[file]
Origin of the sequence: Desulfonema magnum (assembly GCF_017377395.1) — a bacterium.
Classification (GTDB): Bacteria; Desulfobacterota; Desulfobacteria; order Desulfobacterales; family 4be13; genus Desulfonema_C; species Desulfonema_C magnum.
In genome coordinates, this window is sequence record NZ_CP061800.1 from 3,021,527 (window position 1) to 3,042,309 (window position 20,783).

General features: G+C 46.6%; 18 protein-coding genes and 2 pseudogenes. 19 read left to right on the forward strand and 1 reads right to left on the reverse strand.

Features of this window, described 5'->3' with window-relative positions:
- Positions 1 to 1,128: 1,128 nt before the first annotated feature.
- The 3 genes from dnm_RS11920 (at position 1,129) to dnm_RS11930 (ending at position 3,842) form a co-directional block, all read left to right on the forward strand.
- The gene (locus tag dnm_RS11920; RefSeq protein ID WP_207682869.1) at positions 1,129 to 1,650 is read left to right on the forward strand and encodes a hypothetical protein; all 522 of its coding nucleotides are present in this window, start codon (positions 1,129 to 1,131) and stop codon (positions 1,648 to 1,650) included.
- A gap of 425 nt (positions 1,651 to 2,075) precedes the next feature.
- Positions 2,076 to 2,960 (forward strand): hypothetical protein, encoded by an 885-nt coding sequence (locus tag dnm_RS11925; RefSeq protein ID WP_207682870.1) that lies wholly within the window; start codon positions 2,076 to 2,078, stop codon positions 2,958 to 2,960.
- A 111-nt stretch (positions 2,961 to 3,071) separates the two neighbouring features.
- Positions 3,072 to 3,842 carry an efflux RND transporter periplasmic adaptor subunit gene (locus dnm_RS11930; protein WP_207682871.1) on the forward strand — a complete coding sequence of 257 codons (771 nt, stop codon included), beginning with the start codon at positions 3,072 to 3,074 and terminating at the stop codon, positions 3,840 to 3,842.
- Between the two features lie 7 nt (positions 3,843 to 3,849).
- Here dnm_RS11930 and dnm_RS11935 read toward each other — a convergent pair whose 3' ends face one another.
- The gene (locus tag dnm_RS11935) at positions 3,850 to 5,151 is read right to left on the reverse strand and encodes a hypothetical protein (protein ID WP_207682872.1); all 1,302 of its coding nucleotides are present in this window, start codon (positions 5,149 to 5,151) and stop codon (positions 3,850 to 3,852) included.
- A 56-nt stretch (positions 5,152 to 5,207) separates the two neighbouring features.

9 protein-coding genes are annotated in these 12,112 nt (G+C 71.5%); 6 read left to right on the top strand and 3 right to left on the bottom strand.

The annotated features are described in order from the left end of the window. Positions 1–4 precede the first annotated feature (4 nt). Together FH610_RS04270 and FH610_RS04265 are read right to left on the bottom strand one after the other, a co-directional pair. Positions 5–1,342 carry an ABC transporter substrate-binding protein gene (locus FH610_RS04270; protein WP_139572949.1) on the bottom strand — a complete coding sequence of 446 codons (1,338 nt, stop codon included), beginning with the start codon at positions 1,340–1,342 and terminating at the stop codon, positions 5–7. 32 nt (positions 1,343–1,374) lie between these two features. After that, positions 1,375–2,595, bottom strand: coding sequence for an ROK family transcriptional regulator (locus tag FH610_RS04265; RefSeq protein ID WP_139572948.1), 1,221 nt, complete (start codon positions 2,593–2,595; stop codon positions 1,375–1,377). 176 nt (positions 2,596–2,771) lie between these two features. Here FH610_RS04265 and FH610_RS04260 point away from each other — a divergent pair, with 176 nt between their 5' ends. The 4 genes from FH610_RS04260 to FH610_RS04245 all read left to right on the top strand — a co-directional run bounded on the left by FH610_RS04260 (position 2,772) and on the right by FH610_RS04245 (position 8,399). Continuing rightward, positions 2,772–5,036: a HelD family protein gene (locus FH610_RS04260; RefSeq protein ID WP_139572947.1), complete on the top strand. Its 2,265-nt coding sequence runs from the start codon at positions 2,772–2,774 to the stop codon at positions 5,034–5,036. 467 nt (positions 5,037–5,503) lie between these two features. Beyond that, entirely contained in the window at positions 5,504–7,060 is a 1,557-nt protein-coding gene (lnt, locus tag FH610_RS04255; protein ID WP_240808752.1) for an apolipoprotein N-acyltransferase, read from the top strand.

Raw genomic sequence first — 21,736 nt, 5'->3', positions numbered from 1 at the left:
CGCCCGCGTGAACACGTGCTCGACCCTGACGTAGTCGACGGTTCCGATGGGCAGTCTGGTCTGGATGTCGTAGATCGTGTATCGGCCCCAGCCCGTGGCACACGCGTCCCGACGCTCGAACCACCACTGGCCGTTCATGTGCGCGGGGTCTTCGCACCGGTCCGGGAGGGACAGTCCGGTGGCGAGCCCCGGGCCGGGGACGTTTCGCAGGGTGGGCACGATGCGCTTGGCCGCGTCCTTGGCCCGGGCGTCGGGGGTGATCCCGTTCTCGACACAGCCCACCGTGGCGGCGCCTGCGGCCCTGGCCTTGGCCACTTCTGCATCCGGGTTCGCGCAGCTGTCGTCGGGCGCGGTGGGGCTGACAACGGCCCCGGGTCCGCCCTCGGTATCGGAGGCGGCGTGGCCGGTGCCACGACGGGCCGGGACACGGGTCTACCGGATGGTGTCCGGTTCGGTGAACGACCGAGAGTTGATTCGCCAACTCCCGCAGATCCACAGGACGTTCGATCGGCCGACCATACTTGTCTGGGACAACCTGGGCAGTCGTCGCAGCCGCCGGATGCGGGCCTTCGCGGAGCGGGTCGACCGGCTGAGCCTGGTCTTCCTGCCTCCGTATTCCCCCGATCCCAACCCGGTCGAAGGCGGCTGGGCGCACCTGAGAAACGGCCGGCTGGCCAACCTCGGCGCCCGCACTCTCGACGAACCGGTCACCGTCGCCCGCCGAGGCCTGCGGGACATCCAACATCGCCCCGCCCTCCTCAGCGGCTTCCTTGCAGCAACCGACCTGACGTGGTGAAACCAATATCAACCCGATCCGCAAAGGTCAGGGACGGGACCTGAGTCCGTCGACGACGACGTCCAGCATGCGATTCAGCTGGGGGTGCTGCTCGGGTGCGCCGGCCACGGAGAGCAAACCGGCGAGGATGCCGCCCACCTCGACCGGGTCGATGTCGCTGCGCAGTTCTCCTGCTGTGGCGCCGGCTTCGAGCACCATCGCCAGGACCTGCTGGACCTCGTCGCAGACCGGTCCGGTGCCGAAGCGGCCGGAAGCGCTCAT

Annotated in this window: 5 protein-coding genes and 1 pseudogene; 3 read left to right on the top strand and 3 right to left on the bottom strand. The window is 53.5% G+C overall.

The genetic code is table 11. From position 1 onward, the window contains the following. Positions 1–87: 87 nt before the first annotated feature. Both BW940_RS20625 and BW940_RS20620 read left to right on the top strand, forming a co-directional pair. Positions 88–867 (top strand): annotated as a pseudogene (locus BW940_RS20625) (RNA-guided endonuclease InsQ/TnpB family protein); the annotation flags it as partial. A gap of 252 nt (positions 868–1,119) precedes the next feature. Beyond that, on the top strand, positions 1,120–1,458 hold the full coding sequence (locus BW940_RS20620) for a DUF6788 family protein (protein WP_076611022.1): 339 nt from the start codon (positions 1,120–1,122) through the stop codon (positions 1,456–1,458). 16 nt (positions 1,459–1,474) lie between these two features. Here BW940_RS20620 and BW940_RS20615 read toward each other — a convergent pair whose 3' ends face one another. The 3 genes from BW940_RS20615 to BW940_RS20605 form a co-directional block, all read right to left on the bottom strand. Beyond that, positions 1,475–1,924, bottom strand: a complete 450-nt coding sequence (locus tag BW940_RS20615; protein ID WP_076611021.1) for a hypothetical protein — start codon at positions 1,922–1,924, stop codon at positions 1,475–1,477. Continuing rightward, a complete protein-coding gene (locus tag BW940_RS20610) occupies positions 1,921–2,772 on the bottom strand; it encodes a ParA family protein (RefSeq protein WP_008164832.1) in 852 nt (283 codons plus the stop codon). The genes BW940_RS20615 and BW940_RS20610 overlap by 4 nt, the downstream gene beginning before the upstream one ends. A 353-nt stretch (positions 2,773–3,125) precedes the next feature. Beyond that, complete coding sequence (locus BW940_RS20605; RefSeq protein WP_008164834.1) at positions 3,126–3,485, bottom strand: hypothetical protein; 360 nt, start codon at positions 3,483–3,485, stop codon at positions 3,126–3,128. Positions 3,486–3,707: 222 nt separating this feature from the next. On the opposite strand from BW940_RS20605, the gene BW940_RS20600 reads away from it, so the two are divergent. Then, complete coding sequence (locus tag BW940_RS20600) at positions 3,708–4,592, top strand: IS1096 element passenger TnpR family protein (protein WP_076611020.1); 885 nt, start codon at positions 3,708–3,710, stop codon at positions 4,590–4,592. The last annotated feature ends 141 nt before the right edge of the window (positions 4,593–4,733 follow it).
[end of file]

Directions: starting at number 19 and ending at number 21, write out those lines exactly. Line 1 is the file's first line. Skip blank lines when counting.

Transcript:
Raw genomic sequence first — 21,736 nt, 5'->3', positions numbered from 1 at the left:
CGCCCGCGTGAACACGTGCTCGACCCTGACGTAGTCGACGGTTCCGATGGGCAGTCTGGTCTGGATGTCGTAGATCGTGTATCGGCCCCAGCCCGTGGCACACGCGTCCCGACGCTCGAACCACCACTGGCCGTTCATGTGCGCGGGGTCTTCGCACCGGTCCGGGAGGGACAGTCCGGTGGCGAGCCCCGGGCCGGGGACGTTTCGCAGGGTGGGCACGATGCGCTTGGCCGCGTCCTTGGCCCGGGCGTCGGGGGTGATCCCGTTCTCGACACAGCCCACCGTGGCGGCGCCTGCGGCCCTGGCCTTGGCCACTTCTGCATCCGGGTTCGCGCAGCTGTCGTCGGGCGCGGTGGGGCTGACAACGGCCCCGGGTCCGCCCTCGGTATCGGAGGCGGCGTGGCCGGTGCCACGACGGGCCGGGACACGGGTCTACCGGATGGTGTCCGGTTCGGTGAACGACCGAGAGTTGATTCGCCAACTCCCGCAGATCCACAGGACGTTCGATCGGCCGACCATACTTGTCTGGGACAACCTGGGCAGTCGTCGCAGCCGCCGGATGCGGGCCTTCGCGGAGCGGGTCGACCGGCTGAGCCTGGTCTTCCTGCCTCCGTATTCCCCCGATCCCAACCCGGTCGAAGGCGGCTGGGCGCACCTGAGAAACGGCCGGCTGGCCAACCTCGGCGCCCGCACTCTCGACGAACCGGTCACCGTCGCCCGCCGAGGCCTGCGGGACATCCAACATCGCCCCGCCCTCCTCAGCGGCTTCCTTGCAGCAACCGACCTGACGTGGTGAAACCAATATCAACCCGATCCGCAAAGGTCAGGGACGGGACCTGAGTCCGTCGACGACGACGTCCAGCATGCGATTCAGCTGGGGGTGCTGCTCGGGTGCGCCGGCCACGGAGAGCAAACCGGCGAGGATGCCGCCCACCTCGACCGGGTCGATGTCGCTGCGCAGTTCTCCTGCTGTGGCGCCGGCTTCGAGCACCATCGCCAGGACCTGCTGGACCTCGTCGCAGACCGGTCCGGTGCCGAAGCGGCCGGAAGCGCTCAT

Annotated in this window: 5 protein-coding genes and 1 pseudogene; 3 read left to right on the top strand and 3 right to left on the bottom strand. The window is 53.5% G+C overall.